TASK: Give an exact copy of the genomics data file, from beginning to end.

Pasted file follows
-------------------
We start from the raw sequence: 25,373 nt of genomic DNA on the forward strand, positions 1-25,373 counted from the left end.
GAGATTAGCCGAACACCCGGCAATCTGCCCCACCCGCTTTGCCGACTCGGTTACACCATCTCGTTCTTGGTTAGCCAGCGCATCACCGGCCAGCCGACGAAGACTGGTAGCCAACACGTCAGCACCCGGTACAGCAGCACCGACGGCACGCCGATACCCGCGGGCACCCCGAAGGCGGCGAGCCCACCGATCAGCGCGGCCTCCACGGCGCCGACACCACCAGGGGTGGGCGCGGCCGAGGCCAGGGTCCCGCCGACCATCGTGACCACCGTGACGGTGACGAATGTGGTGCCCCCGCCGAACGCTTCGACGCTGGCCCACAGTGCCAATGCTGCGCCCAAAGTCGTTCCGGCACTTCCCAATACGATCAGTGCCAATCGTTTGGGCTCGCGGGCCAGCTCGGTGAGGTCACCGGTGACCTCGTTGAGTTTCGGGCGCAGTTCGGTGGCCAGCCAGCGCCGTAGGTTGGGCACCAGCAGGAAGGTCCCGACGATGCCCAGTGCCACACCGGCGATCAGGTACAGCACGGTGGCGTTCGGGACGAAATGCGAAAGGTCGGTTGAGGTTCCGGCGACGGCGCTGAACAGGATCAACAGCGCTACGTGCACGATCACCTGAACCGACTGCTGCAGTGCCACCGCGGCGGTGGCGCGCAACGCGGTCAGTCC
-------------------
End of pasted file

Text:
We start from the raw sequence: 25,373 nt of genomic DNA on the forward strand, positions 1-25,373 counted from the left end.
GAGATTAGCCGAACACCCGGCAATCTGCCCCACCCGCTTTGCCGACTCGGTTACACCATCTCGTTCTTGGTTAGCCAGCGCATCACCGGCCAGCCGACGAAGACTGGTAGCCAACACGTCAGCACCCGGTACAGCAGCACCGACGGCACGCCGATACCCGCGGGCACCCCGAAGGCGGCGAGCCCACCGATCAGCGCGGCCTCCACGGCGCCGACACCACCAGGGGTGGGCGCGGCCGAGGCCAGGGTCCCGCCGACCATCGTGACCACCGTGACGGTGACGAATGTGGTGCCCCCGCCGAACGCTTCGACGCTGGCCCACAGTGCCAATGCTGCGCCCAAAGTCGTTCCGGCACTTCCCAATACGATCAGTGCCAATCGTTTGGGCTCGCGGGCCAGCTCGGTGAGGTCACCGGTGACCTCGTTGAGTTTCGGGCGCAGTTCGGTGGCCAGCCAGCGCCGTAGGTTGGGCACCAGCAGGAAGGTCCCGACGATGCCCAGTGCCACACCGGCGATCAGGTACAGCACGGTGGCGTTCGGGACGAAATGCGAAAGGTCGGTTGAGGTTCCGGCGACGGCGCTGAACAGGATCAACAGCGCTACGTGCACGATCACCTGAACCGACTGCTGCAGTGCCACCGCGGCGGTGGCGCGCAACGCGGTCAGTCC